Garrett’S Advice: Want To Write? Just Do It!


Once in a while I run into someone interested in writing who asks me how I got started.

The answer is — the God’s honest truth — I don’t know how I got started. I can’t remember a time when I wasn’t writing. Well, I can, but I confess, I needed a diaper change at the time.

As soon as I escaped the clutches of Attila the Bun, my first-grade teacher, I began writing. You couldn’t read most of it, of course. The Bun had scared me so much my handwriting was lousy.

Or maybe I just came by it naturally.

The lousy handwriting, I mean, not the writing.

You should have been there the day the state of Connecticut took it into its mind to send an old lady around to our eighth-grade classroom to check out our penmanship. She was a rare old bird. Had a New England accent you could slice with a saw. Gave us half sheets of rough paper and began reading words off a list. I had no problem until she said, “Struhbruzz.”

“Huh?” I thought. “What the %$#@! is struhbruzz?”

So I scribbled STRUHBRUZZ. But then she said “ruhsbruzz” and I managed to hear around the potatoes in her mouth. Hurriedly erasing, I wrote “strawberries” and “raspberries.”

After we got done with that she handed us another half sheet of paper and told us to write 150 words on anything we wanted.

“The moon is a small bit of planetesimal matter ...” I began.

I had been reading, of course. Back then, for a while after I read something, I could regurgitate it fairly well. Sad! These days I have to write my name on my wrist so I don’t forget it.

After she got done grading papers, she called us up one at a time.

“Thomas,” she told me, “your handwriting is nothing to brag about, but you certainly know a lot about science.”

Hah! Faked her out! She gave me a B. Should have been an F.

It seems to me that I learned something new about writing in each year of school. Back on Staten Island in the third-grade, I learned how to write a kind of poem — I forget what you call it — where you take a word and write a line about each of the letters.

You know? MOTHER?

“M is for the million things you gave me.”

“O means only that you’re growing old.”

“T is for the ...”

Hey, don’t blame me! I didn’t write it. It’s an old song.

In the third-grade in PS 16, they made us write one about HALLOWEEN. That was the first time I ever had to get up during assembly and read what I had written in front of the whole school.

The last time too. I’m a little slow, but I learn.

Reading poems during assembly is bad for your health. You have to spend the next week handing guys their heads after school. It was a good thing I could fight. Otherwise I’d have died young.

I know just one line of that poem: “A is for the apples the witches do use to make the big bumps in the back of their shoes.”

Something that dumb ain’t worth dying for.

Anyway, as soon as The Bun et al got tired of trying to teach me the Palmer system of handwriting, and actually taught me some words, I began stringing them into sentences.

Why? Beats me. I just did.

And so can you. Why not? Just write what you’re thinking.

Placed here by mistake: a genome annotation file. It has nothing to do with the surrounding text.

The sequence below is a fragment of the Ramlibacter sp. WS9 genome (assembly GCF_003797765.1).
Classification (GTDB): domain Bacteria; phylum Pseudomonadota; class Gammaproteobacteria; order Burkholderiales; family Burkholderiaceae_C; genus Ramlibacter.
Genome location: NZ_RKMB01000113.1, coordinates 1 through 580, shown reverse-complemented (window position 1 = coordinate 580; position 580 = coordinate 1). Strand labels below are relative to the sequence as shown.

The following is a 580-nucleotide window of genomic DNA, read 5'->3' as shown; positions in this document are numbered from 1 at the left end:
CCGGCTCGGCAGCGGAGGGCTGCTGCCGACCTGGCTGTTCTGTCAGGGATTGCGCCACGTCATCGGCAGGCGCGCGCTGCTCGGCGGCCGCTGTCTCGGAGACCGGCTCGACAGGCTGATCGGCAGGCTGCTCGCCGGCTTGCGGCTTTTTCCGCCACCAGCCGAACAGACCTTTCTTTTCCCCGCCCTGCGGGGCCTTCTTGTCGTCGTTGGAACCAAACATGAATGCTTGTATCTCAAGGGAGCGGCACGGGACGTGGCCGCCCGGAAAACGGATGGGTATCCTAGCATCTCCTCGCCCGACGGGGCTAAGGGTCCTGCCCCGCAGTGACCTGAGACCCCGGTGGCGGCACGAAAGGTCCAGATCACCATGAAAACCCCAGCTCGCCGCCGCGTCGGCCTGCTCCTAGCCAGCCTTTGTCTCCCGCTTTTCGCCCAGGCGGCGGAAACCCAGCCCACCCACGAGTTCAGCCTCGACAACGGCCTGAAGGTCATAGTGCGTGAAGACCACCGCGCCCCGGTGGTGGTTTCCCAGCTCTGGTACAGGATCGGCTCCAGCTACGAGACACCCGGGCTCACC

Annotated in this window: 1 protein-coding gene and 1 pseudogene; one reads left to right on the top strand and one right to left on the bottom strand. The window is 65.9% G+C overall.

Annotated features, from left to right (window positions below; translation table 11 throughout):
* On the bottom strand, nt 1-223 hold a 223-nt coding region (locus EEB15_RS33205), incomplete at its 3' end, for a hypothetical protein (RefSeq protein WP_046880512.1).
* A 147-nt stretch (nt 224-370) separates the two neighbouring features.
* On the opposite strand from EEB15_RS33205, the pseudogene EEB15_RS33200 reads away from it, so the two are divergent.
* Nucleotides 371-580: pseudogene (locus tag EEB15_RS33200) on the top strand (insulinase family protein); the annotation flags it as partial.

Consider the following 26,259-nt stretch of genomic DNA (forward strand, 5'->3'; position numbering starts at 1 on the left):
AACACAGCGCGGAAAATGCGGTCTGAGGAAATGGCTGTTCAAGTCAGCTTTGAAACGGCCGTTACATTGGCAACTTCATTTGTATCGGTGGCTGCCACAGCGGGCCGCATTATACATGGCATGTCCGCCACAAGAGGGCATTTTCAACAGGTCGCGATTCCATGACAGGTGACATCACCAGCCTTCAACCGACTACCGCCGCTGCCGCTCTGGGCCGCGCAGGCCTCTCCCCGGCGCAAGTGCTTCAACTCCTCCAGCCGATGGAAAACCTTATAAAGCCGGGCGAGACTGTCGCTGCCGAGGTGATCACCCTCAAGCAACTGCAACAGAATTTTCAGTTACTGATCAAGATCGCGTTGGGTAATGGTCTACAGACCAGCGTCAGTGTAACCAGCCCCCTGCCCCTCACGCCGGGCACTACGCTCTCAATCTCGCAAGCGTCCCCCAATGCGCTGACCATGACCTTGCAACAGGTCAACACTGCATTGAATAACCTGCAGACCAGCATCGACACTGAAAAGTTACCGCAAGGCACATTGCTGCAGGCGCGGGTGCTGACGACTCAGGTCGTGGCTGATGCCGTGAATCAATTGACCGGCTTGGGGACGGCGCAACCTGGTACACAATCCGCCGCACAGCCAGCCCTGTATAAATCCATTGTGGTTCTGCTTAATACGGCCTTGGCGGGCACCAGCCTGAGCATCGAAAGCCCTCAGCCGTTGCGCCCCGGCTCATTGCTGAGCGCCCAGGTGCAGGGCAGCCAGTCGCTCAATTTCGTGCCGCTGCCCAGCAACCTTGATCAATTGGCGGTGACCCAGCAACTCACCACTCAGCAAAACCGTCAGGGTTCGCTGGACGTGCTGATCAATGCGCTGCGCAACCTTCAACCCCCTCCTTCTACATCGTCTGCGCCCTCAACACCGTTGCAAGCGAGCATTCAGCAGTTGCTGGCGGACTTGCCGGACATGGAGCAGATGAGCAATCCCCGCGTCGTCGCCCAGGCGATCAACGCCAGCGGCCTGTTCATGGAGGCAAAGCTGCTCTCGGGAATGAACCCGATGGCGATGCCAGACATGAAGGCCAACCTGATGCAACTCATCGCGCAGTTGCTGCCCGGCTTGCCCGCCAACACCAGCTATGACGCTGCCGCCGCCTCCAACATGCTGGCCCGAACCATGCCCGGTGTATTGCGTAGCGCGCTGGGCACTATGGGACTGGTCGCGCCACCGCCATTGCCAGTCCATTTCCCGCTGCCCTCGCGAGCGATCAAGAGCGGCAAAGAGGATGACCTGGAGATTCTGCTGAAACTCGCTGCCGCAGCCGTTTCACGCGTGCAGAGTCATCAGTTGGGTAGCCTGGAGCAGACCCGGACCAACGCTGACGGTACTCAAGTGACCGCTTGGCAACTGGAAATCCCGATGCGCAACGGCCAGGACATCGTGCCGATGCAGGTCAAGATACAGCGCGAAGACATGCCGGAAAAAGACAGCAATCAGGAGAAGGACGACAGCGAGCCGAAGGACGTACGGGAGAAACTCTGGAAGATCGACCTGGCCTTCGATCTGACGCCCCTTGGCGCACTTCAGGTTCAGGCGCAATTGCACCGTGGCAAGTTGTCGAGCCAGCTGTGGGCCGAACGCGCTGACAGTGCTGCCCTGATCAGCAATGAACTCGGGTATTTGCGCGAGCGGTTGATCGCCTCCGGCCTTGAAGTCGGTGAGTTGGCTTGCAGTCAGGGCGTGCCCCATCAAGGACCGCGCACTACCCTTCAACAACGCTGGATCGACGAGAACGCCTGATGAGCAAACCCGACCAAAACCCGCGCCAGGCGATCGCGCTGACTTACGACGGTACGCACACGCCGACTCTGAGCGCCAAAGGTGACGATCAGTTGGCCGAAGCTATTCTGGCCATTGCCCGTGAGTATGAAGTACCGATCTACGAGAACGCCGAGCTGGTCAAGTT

Hey, give it a shot. It’s not only fun, but writing gives you the power to direct attention away from this too-often miserable world, getting people thinking right and feeling good. Works like the “Wizard of Oz.” Remember? “Pay no attention to that man behind the curtain.” When you write something, it diverts attention away from some of the crappier parts of life.

It pays too. Remember my B on that handwriting test?

There was one time in my sophomore year in high school when my English teacher wrote a comment on one of my “A” papers. “This is a remarkable sentence!” The sentence covered three quarters of the whole first page. It had more clauses in it than a contract between two lawyers. I hope you don’t think it was an accident.

Like most writers I wrote some short stories when I first started out.

Science fiction. Lost them somewhere over the years.

Thank you, Lord! They were terrible.

First short story that ever made me any money was one I wrote for a contest in the San Francisco Bay Area while stationed in California. Made $100, back in 1961 when a hundred bucks would feed my small family for a few weeks. I spent half of it on a portable typewriter, used it to write a story that brought in $150, bought an electric typewriter — and off to the races!

Like anybody else, I had to work hard to get my bachelor’s degree in chemistry, physics and biology in 1975, but when I took my master’s in 1980 I discovered something interesting. Every class required a term paper. People hated doing them and put them off as long as possible. Not me. Being sneaky, I did my research, typed up a paper within three days after getting the assignment, and earned an A in every course. Didn’t matter much what I did on the exams.

Teachers will recognize what is happening. There’s a thing called the “halo effect.” It means that when you come across a student who does one thing really well you tend to judge all his work by that one thing. I’ve read studies which show that the same test paper, written in good handwriting and in poor handwriting, is likely to earn an F from the teacher who gets stuck with the lousy handwriting and an A from one who gets the pretty stuff.

One of the guys taking the same courses I was taking asked me how I always managed to find something appropriate to write about. I told him I didn’t. I just wrote what I wanted to write, making sure it was interesting. I could actually write about anything.

We were taking a course called School-Community Relations. “Baloney,” he told me.

“OK, give me a subject and I’ll do my term paper on it.”

He grinned. “The Panama Canal.”

You guessed it. I wrote the paper and got an A on it.

So grab your pencil and give it shot. What can you lose?


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